What to do with fennel?

October 3, 2012 at 10:45 pm (How to cook)


A colleague recently asked me what I do with fennel.  I figured the easiest way to answer is to simply post a list of my favorite fennel recipes.

Favorite fennel recipes

Raw fennel:

  • Very thinly sliced and added to any green salad, or cut into thicker chunks and eaten with a dip like hummus.
  • In a warm or cold salad with beets and hard-cooked eggs
  • In a coleslaw, for example with apples, red cabbage, and pomegranate

Cooked fennel:

If you have a favorite fennel recipe, please post a link in the comments!

When is Fennel in season?

Fennel doesn’t have a clear season.  In theory it can be grown as a perennial plant, but it can’t withstand hard freezes, nor does it enjoy hot weather, so most often it’s grown as an annual.  Depending on the climate, it may be harvested in summer, fall, or winter, and sometimes even in spring!  In colder climates fennel is planted in early spring after the last frost.  After germination, fennel requires between 75 and 115 days before it’s ready to harvest. So if fennel seedlings are planted in April they could be ready to harvest sometime in July.  In Pittsburgh I used to get fennel in my CSA box in July, and then again in October and November.  The GrowNYC website lists fennel as in season in October and November, implying that it’s planted in New York in early summer.   In moderate climates like California fennel is often planted in late summer, whereas in warmer climates, like Texas, it’s most often planted in autumn, and ready for harvesting sometime in the winter.  If there are no hard freezes, autumn-planted fennel can even survive the winter and be harvested in early spring.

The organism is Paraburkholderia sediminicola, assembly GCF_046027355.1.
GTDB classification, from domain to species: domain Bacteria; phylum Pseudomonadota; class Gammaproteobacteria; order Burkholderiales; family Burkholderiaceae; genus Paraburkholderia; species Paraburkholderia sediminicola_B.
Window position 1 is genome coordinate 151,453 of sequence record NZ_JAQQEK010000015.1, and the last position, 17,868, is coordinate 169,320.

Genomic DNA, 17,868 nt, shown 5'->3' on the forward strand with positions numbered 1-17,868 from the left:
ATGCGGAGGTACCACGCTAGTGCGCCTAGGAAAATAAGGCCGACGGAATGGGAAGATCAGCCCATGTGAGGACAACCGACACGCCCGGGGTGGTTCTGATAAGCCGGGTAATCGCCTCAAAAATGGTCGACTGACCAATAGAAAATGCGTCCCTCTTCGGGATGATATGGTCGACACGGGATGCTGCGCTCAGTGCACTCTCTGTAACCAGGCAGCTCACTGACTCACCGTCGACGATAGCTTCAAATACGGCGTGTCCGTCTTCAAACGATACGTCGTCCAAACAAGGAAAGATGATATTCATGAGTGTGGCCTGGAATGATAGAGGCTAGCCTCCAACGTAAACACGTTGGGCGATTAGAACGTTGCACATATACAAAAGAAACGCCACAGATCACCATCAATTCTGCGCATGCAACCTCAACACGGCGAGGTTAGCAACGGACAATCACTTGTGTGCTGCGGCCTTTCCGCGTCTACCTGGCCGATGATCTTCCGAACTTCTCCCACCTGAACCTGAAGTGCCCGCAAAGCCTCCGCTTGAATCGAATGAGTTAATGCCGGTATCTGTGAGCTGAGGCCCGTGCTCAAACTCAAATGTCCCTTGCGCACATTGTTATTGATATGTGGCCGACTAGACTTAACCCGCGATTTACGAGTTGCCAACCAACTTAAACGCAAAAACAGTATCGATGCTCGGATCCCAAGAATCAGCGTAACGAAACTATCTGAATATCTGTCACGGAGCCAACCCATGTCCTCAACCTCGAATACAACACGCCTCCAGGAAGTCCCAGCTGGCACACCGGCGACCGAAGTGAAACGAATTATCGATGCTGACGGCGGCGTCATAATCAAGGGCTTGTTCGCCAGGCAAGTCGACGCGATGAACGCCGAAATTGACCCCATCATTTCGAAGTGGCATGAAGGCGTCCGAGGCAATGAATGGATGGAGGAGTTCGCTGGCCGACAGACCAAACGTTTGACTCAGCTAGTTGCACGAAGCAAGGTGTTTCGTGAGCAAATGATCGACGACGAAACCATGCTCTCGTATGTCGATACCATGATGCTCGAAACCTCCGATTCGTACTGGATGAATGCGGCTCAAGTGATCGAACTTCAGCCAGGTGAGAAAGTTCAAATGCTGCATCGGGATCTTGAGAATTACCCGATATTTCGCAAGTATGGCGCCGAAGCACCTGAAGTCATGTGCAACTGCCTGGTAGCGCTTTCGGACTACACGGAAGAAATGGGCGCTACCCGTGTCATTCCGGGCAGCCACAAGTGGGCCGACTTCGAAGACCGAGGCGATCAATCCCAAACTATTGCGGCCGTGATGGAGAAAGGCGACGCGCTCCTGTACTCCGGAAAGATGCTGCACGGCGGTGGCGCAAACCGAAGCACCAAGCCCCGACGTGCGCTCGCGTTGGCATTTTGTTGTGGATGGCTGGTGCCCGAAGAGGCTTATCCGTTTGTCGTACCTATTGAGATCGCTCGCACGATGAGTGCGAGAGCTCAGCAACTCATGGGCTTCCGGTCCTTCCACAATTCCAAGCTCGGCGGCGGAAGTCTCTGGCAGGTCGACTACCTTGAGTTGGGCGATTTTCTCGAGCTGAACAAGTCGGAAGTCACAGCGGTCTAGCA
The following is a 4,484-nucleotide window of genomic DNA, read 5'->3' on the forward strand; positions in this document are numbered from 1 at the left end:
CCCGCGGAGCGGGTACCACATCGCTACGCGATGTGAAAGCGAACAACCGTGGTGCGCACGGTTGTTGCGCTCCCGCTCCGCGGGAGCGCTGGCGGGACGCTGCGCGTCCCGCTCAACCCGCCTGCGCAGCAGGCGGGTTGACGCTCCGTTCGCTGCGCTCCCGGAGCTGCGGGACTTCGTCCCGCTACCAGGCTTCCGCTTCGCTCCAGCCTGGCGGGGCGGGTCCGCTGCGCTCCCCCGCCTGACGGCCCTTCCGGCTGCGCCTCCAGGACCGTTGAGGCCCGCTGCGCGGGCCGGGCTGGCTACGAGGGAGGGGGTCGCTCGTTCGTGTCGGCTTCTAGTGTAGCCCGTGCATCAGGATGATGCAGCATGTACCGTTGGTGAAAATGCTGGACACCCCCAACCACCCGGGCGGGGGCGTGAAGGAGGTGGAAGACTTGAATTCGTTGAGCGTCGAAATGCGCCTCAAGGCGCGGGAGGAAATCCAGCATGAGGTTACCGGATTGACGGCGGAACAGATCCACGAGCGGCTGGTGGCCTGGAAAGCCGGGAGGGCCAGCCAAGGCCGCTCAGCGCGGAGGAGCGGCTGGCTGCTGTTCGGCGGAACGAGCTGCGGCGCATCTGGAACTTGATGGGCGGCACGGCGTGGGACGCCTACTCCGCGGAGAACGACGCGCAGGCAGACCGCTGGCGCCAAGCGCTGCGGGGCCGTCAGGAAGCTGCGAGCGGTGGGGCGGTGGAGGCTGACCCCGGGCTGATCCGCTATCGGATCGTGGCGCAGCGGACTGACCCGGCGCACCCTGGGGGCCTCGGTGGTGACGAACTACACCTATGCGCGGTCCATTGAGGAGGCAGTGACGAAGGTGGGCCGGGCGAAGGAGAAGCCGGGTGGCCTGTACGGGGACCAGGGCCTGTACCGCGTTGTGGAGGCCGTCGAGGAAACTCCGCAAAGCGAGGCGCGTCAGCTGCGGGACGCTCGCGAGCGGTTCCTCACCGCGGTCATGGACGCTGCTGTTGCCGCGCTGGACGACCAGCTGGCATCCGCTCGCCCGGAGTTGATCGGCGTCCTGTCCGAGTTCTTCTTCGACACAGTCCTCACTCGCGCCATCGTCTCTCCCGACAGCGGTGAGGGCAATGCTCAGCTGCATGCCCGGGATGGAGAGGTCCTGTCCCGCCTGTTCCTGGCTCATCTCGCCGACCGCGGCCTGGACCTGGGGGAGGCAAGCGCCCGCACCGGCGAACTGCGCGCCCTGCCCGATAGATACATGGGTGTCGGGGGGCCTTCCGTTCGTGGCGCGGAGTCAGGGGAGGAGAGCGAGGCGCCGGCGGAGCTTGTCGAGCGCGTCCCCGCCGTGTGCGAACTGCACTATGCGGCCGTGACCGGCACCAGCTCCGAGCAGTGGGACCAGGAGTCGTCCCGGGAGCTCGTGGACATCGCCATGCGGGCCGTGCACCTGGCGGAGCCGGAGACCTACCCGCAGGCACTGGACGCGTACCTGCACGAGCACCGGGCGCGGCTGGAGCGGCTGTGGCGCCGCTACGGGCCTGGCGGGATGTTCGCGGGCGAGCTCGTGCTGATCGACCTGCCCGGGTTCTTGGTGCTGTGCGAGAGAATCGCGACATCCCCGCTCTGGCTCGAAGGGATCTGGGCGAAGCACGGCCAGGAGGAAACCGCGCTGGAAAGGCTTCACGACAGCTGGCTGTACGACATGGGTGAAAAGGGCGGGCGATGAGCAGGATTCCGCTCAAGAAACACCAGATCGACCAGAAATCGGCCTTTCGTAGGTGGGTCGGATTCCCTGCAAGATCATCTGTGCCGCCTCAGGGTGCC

A word about nutrition.

Despite its wan appearance, fennel is not just empty calories.  It’s an excellent source of vitamin C, a very good source of potassium, and a good source of many other minerals.  One medium bulb (234g or 8.25 oz) has just 73 calories (3.7% of a 2000 calorie diet) but when eaten raw supplies 47% of the RDA of vitamin C, 28% of potassium, 16% of folate, 12% of calcium, 10% of iron, 10% of magnesium, and 8% of vitamin B3 (Niacin).  It also provides 7.25g of fiber (29% of the RDA of 25mg a day).  Finally, Fennel contains many phytonutrients that act as powerful antioxidants.

Storage

Fennel seems to last quite a while in the fridge, if it’s not cut up.  If it’s sliced and left in a tupperware overnight, however, it turns brown pretty quickly.  Anyone know why?  Why doesn’t the vitamin C protect it from oxidation?

You can save any cut-out cores, bottom slides, and green stalks  in the freezer, and use them when you make vegetable broth.  Many vegetable broth recipes call for fennel stalks instead of celery.  I often use both.  Or save the cores for a mixed-vegetable braise along with chard stems and whatever other veggies you have on hand.  The hearts of the fennel get the best texture when braised.

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2 Comments

  1. Therese De La Soya said,

    Therese’s Baked Fennel:

    This is a simple recipe where the fennel flavor is very robust and not covered up. It’s simple and it’s vegan. Enjoy!

    slice the fennel like you would an onion and place on a deep cookie sheet with a thin layer of olive oil
    add olives or tomato slices
    add lemon/lime juice or chopped orange slices
    add white vinegar or italian herb infused vinegar
    top with salt, pepper, fennel seeds, and some of the fine fennel leaves

    Cover with a cookie sheet to maintain moisture.
    Add a little water if the bottom gets dry.
    Bake at 400 degrees for about an hour or until tender.

  2. austingardener said,

    Fennel is ready to harvest in my Texas garden right now. Mid March.

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